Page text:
Photo: Zach Frailey/For the AJC
Photo: Zach Frailey/For the AJC

Kwanzaa alive and well in metro Atlanta

African-American cultural celebration begins Dec. 26

Kwanzaa has been a part of Akumba Bynum-Roberson’s life for most of his 32 years. 

His parents introduced him to the week-long celebration of African-American culture around the time he began talking, he recalls. 

Every year since then, the Atlanta entrepreneur and founder of AK Builders Group construction company,  has happily observed the holiday that kicks off Dec. 26 through Jan. 1 and focuses on seven African-centered principles: 

Umoja (Unity)

Kujichagulia (Self-Determination)

Ujima (Collective Work and Responsibility)

Ujamaa (Cooperative Economics)

Nia (Purpose)

Kuumba (Creativity)

Imani (Faith) 

“I learned about the significance of those principles,” Bynum-Roberson said, and he learned to “appreciate the opportunity for family and friends to come together to be reminded to live out those principles 365 days of the year.” 

Issa Prescott and Akumba Bynum-Roberson will host a "Umoja Night" in Atlanta Wednesday. It will be one of a number of festivities to kick off Kwanzaa.

This year Bynum-Roberson and his childhood friend Issa Prescott, a vegan food blogger,  will kick off Kwanzaa with “Umoja Night,” a free community event from 5 p.m. to 9 p.m. at Yogaskills Studio ATL, located at 1536 Ralph David Abernathy Blvd. in Atlanta. 

“Umoja Night” is one of a host of Kwanzaa events being held throughout metro Atlanta. 

The Umoja Night kickoff will include live performances, drumming, “fun, good vibes, positive energy, and healthy food,” and several vendors selling a variety of their creations, Bynum-Roberson said.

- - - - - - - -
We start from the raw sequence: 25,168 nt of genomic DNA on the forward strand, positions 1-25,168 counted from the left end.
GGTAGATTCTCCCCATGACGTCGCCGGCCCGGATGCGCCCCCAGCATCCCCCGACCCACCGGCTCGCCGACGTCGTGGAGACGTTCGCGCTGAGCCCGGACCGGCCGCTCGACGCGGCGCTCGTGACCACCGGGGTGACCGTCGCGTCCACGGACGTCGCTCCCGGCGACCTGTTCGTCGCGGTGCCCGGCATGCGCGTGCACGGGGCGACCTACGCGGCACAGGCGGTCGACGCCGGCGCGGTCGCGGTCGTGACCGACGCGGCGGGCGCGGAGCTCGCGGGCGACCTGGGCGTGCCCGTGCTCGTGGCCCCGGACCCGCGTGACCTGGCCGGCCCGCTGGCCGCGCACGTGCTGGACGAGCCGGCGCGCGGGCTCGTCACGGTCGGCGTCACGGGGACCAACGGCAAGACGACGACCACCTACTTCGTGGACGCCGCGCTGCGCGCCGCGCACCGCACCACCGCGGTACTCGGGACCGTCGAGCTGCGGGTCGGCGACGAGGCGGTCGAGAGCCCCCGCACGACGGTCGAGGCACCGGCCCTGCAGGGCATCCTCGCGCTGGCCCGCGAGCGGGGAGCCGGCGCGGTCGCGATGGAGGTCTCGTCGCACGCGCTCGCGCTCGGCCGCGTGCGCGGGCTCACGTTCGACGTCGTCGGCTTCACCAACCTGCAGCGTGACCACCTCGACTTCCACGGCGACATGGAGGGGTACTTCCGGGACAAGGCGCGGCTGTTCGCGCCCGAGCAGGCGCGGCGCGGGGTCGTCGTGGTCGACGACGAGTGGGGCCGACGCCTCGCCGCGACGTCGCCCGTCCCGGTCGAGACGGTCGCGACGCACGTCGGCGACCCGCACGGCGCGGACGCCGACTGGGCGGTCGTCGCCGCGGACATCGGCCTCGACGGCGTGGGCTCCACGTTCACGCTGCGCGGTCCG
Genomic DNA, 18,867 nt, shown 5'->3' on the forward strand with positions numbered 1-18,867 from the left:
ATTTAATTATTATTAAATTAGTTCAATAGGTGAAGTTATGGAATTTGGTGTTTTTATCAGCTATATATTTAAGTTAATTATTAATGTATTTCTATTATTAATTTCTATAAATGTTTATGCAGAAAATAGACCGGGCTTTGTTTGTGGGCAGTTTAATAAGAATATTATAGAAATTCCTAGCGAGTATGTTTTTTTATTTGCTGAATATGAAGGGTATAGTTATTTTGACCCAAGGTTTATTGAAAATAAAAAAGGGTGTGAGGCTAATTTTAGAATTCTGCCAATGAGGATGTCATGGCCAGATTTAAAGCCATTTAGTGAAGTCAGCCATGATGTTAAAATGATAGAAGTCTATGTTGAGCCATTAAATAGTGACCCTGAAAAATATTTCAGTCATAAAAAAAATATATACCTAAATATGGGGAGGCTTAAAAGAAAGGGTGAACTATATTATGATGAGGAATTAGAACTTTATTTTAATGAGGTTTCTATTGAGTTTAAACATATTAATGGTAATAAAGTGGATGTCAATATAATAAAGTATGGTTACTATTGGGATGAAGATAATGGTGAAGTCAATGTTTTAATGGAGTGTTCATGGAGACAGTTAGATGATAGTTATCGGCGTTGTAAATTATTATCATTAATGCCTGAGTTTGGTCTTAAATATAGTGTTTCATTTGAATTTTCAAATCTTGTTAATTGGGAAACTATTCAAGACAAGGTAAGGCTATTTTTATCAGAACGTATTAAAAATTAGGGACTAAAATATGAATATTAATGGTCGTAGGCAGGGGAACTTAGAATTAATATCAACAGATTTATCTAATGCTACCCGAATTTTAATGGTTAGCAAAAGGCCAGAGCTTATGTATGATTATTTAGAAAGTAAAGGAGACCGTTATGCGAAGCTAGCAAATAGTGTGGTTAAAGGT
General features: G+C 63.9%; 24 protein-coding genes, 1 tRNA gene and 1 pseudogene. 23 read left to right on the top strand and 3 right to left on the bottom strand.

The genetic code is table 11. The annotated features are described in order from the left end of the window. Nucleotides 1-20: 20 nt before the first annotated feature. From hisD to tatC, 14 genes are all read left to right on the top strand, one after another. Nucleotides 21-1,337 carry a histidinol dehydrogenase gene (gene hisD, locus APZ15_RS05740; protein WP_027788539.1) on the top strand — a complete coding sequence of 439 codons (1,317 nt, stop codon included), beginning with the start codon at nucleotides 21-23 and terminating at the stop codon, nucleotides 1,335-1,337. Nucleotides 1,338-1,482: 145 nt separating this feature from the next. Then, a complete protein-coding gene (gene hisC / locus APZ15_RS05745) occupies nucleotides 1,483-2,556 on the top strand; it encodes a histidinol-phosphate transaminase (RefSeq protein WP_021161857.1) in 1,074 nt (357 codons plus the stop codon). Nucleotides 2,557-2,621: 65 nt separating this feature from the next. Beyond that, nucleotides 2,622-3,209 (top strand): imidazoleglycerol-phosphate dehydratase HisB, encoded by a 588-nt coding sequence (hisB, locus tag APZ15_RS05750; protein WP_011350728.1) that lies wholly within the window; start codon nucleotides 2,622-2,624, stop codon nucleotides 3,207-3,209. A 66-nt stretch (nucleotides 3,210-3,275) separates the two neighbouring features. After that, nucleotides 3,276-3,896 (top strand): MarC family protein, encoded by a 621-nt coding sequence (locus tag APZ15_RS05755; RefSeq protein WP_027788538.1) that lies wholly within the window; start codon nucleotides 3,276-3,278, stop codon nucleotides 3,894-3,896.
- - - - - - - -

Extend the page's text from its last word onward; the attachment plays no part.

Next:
One vendor, 11-year-old Kenneth Collier, Jr. will be there spotlighting his business, called Button Buddy. When Kenneth Jr.’s mom died when he was 10, he had a tough time expressing his feelings, so he started making customized buttons to call attention to different social issues, such as gun violence and bullying. 

Kwanzaa is important to him because it celebrates African-American history and heritage, Kenneth Jr. said.
RELATED: Cook up a tasty Kwanzaa with these recipes

“It’s important to recognize the benefit of supporting these entrepreneurs so that black dollars can circulate inside our community,” Bynum-Roberson added. 

Other Kwanzaa events around Atlanta:

Kwanzaa Black Book Fest

Hosted by Marcus Garvey Scholarship Society

5 p.m. to 7 p.m., today, Dec. 26

Sights and Sounds Cultural Museum inside North DeKalb Mall

2050 Lawrenceville Hwy. Decatur, Ga. 30033

Black Friday: Kwanzaa Edition at Omenela Griot

Hosted by Black History Enterprises

6 p.m. to 12 a.m. Dec. 28 

337 Dargan Place SW Atlanta 30310

Celebrate Kwanzaa: A Cultural Exploration

Children’s Museum of Atlanta
11 a.m. to 4 p.m. Saturday, Dec. 29

275 Centennial Olympic Park Drive NW Atlanta 30313

Ujamaa FEST www.ujamafest.com

1 p.m. to 8 p.m. Saturday, Dec. 29

Atlanta City Hall

55 Trinity Avenue, 30303

Uhuru Dancers Kwanzaa 2018

Mohammed Schools of Atlanta 

9:30 am. to 3 p.m. Saturday, Dec. 29
735 Fayetteville Rd SE Atlanta 30316

Tag Team Kwanzaa Celebration
4 p.m. to 7 p.m. Saturday, Dec. 29

Held at the Courtyard Atlanta Airport West 

3400 Creek Pointe Drive, East Point, Ga. 30314 

Free Kwanzaa West African Drum and Dance Class

1 p.m. to 3:30 p.m. Sunday, Dec. 30

114 New Street, Decatur, Ga.

Kwanzaa at Kidsland 

Hosted by Villaging Brown

2 p.m. to 3:30 p.m.  Sunday, Dec. 30

6469 Tara Blvd, Jonesboro, Ga. 30236

APEX Museum Kwanzaa 2018

6 p.m. to 8 p.m. Monday, Dec. 31

135 Auburn Avenue NE Atlanta 30303

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